I have a theory about what’s been going wrong with our education system over the last couple of decades. And it is not something that will be fixed with the billions of dollars that Winston Peters promised when he launched New Zealand First’s latest bid to become electorally relevant.
My theory isn’t especially radical. It’s simply that we have abandoned the way kids used to be taught, which worked, in favour of ways that don’t.
Many of those kids would leave school at 15, or even earlier, and go into jobs that weren’t badly paid, which made a real, valuable contribution to their lives, their communities and their country, and which did not demand any particular degree of formal education. That has changed, and to leave school now without a modicum of education, especially in terms of literacy and numeracy, represents a permanent pass to welfare dependency, poverty and all that goes with it.
In terms of schooling, the big change has been in the way teachers teach, and in many cases the environment in which they teach.
We learned the fundamentals, starting with the times tables, by rote. It worked. We learned to read by way of phonics. That worked too. Not for everyone, perhaps, but I don’t remember many kids of my era who didn’t get the hang of it.
It helped, of course, if you grew up in a house full of books and parents who took an interest in, and were supportive of, what you were being taught in the few hours of each day that we were at school. The other hours were spent by them teaching us, not social studies and geography perhaps, but all sorts of other stuff that seems to have lost all value these days.
What started me thinking about this was hearing a bloke talking on the radio about a report he had been commissioned to write on openplan classrooms. I missed the start of it so I don’t know who had asked for the report, hopefully, it was the Ministry of Education, but I suspect it wasn’t, given that it was unable to tell him who had had the open plan brainwave in the first place.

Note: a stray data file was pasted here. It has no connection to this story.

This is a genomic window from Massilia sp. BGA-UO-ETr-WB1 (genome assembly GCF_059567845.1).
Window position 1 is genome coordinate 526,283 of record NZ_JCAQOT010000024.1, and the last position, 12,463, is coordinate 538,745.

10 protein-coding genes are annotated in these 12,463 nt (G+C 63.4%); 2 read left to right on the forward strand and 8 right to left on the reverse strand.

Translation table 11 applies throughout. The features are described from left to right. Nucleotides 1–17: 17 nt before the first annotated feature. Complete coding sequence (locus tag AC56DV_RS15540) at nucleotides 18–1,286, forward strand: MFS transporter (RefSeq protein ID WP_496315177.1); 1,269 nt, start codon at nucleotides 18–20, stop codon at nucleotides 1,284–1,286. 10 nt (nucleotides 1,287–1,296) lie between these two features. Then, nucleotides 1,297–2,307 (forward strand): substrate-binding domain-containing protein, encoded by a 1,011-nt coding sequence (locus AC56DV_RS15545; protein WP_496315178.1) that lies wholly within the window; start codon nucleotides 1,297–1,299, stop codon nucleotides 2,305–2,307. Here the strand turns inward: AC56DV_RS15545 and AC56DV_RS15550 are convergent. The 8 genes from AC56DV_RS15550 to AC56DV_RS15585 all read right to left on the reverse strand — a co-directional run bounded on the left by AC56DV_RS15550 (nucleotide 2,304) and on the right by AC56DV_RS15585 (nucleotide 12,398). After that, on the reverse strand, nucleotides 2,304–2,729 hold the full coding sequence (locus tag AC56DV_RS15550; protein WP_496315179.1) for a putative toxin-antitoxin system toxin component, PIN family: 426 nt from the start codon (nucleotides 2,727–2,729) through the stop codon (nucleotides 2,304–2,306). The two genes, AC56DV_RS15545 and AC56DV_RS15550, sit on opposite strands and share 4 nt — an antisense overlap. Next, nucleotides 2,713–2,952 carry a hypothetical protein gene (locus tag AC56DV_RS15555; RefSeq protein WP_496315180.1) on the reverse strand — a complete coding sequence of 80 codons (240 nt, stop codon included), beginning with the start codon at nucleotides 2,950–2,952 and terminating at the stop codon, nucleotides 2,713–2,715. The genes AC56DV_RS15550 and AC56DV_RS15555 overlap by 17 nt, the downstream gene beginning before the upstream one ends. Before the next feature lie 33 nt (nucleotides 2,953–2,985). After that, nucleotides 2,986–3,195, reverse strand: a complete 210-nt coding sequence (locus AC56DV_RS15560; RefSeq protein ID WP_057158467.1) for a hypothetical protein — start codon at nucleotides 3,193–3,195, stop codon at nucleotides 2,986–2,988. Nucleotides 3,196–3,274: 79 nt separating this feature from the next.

Anyway, this bloke was saying that open-plan teaching doesn’t work. And he could prove it. What he didn’t know was why it became fashionable in the first place.
The ministry, funnily enough, had been unable to tell him, so he did some digging. Turns out that the idea had emanated from, guess who? A couple of architects (who, he said, had done very well out of it). The ministry thought it was such a good idea that schools needing more classrooms could only expect government funding if they went open plan. If they wanted to build traditional classrooms they were on their own.
I don’t know who this man was, but he had no doubt whatsoever that open-plan teaching doesn’t work. I know a lot of teachers who agree with him. So why have we persisted with it? Presumably, because some bureaucrats in Wellington think they know best. Perhaps, however, the worm is turning.
I am reliably informed that a small fortune has just been spent on one Far North school, rebuilt from the ground up just a few years ago, turning open-plan teaching spaces into traditional classrooms. It will be interesting to see what effect that has on achievement levels at that school over the next few years.
Now, all we have to do is persuade some politicians that the answer to consistently declining achievement levels does not necessarily involve money. I believe we could certainly pay teachers more, particularly the good ones, although it will be a cold day in hell before the teacher unions even agree to talk about that.
The one thing we surely all agree on though is that New Zealand once had a world-leading education system, and now we don’t. And the decline, gradual as it might be, continues.
In 2019 New Zealand was 11th in 15-year-old students’ reading, 12th in science and 27th in maths according to that year’s PISA (Programme of International Student Assessment) rankings. All our results were above the 79-country averages, but well short of where they were a little more than a decade before.
Asian countries made up the top four in reading, the top 5 in science and the top 7 in maths. China led in all three.
A ministry spokesman noted at the time that there were a number of contributing factors, including that kids weren’t reading for pleasure like they once had, and that “a lot more” were saying they were in a challenging learning environment, with noise and disorder affecting their learning. They also noted a need for discipline. Out of the mouths of 15-year-olds, if not babes.
Given the conversion from open plan to traditional classrooms at one school, someone might actually be listening. But before politicians start promising to fix education with billions of more dollars, maybe they should look at what used to work here, on a comparative shoestring, no doubt, and what’s working so well in China now. What we cannot afford is more experiments, like open-plan learning. The clock is ticking so loudly that even Winston should be able to hear it.
Peter Jackson MNZM, former editor of the Northland Age newspaper, 38 years at the helm of this popular paper, now happily retired. This article was first published in the Northland Age 20/10/22.